Business Edge | Impact of Release of US Oil Reserves on Africa

The Impact Of Release Of U.S Oil Reserves On Africa | Business Edge

A major fallout (along with the attendant loss of lives and cities) of the Russian war on Ukraine is the disruption of supply chains, leading to an escalation in the cost of crude oil. As the conflict crosses into the sixth week, the global cost of the war is estimated to be north of $400 billion. The resultant sanctions from the US and other Western nations on Russia and its exports have had consequences for not only the country but the world at large. Russia is the world’s second-largest producer of oil and the embargo on its product has caused the commodity’s price to spiral. To reduce the inflation and high prices of crude oil being experienced in his country, President Joe Biden has directed the release of a part of US strategic oil reserves, starting this May. The impact of this move on global demand as well as on African economies, many of whom export oil, is the subject of Tuesday’s Business Edge. Lekan Onabanjo is joined by Desmond Agboifo, energy expert and Director of Desyton Institute for Petroleum Economics and Management who speaks from Nigeria’s capital Abuja.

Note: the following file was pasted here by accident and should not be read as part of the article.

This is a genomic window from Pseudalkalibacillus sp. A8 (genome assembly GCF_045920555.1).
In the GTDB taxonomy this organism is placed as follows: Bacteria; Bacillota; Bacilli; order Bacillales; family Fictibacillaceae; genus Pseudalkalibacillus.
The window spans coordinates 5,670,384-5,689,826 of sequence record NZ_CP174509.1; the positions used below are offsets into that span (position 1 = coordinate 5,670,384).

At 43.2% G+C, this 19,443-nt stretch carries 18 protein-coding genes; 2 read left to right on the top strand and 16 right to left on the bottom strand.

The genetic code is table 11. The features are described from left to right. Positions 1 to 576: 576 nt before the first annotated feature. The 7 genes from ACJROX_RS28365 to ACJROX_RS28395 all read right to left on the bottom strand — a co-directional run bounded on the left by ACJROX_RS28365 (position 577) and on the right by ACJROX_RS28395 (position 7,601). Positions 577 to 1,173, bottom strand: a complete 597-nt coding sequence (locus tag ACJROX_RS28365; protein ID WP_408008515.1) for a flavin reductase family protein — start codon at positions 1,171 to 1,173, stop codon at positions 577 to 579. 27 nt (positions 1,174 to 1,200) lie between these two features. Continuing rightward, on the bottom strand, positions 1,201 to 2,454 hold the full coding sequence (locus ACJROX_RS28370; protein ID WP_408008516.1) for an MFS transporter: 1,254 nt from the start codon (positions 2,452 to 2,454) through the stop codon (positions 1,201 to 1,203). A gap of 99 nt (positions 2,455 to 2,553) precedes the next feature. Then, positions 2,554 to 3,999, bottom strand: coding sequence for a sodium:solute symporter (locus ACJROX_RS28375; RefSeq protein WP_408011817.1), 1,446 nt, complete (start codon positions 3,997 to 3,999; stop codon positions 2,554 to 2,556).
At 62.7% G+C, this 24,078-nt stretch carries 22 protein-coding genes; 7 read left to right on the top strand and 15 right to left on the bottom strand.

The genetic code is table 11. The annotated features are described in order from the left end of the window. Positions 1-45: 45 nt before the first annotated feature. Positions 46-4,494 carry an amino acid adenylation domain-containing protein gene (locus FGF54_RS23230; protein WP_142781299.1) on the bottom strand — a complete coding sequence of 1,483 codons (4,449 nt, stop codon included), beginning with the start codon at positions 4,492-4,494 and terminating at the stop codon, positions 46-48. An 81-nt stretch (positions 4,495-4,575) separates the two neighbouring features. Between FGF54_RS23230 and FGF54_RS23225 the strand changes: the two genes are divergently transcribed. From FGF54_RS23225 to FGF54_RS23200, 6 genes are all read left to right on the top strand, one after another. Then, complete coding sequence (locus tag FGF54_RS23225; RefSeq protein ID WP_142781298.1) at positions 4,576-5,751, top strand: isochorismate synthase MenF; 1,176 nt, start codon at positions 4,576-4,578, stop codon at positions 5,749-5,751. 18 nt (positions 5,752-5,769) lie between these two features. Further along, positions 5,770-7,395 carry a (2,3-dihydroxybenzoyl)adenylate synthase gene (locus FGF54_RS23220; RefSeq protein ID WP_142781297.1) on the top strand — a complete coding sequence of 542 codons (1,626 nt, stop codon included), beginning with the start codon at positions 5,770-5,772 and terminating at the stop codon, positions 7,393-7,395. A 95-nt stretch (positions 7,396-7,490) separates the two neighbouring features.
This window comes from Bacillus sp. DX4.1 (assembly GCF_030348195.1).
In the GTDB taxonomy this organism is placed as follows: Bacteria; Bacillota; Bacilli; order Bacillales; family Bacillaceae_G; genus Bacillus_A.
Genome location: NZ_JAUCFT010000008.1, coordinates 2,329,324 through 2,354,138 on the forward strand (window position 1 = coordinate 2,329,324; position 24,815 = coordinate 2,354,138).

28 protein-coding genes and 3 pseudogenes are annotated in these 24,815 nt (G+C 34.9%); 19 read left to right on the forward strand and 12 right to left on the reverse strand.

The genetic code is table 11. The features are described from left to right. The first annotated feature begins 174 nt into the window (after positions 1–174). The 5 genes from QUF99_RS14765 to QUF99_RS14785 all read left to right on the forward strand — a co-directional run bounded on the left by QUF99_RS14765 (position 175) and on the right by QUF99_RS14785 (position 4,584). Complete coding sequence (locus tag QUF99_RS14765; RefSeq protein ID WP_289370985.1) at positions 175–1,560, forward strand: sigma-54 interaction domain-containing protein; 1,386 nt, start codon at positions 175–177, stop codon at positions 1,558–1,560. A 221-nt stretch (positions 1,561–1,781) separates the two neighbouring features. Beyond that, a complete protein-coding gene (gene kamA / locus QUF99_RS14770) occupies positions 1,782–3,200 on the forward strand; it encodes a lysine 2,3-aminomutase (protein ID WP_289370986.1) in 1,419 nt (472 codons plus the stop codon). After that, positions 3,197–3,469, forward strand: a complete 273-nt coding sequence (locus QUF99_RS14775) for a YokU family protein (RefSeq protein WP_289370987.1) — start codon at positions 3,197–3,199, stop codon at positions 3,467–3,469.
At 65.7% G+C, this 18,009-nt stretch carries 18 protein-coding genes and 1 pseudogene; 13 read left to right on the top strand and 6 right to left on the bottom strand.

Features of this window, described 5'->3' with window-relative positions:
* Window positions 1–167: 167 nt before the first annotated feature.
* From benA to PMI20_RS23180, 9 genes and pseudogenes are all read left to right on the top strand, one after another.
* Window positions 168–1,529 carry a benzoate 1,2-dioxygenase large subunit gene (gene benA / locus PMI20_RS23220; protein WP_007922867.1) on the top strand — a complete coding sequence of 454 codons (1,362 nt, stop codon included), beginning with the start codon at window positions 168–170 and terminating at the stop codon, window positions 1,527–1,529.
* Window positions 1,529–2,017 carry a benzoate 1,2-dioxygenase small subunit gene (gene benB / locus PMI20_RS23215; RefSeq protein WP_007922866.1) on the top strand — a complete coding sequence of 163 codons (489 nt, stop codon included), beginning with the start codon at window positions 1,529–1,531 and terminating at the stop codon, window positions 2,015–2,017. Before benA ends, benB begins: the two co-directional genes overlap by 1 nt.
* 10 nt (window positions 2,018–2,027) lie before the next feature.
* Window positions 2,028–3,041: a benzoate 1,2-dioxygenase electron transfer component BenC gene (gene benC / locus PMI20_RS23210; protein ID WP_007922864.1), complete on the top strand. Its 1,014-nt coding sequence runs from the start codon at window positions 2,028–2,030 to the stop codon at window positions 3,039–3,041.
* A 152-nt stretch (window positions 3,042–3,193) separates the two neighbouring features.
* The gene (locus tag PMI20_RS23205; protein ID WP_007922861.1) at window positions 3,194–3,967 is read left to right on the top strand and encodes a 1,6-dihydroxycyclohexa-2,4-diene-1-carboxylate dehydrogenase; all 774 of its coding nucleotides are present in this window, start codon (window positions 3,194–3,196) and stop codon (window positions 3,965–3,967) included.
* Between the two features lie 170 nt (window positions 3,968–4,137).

“Currently, we have a three-digit oil price, which is unprecedented,” Agboifo says as he explains the current state of oil price which has increased from its all-time low before the Ukraine crisis. Therefore it makes it understandable that the United States will stay in front of the trend and find ways to keep it stable- by itself, it consumes 19 million barrels per day.

All of this will definitely impact the African continent one way or another. According to Desmond Agboifo, the consumption trends across the world means that should the conflict continue through the 180 days that the US strategic reserves are meant to cover, it directly affects the output of Africa’s oil producers. 

Watch the full conversation above.

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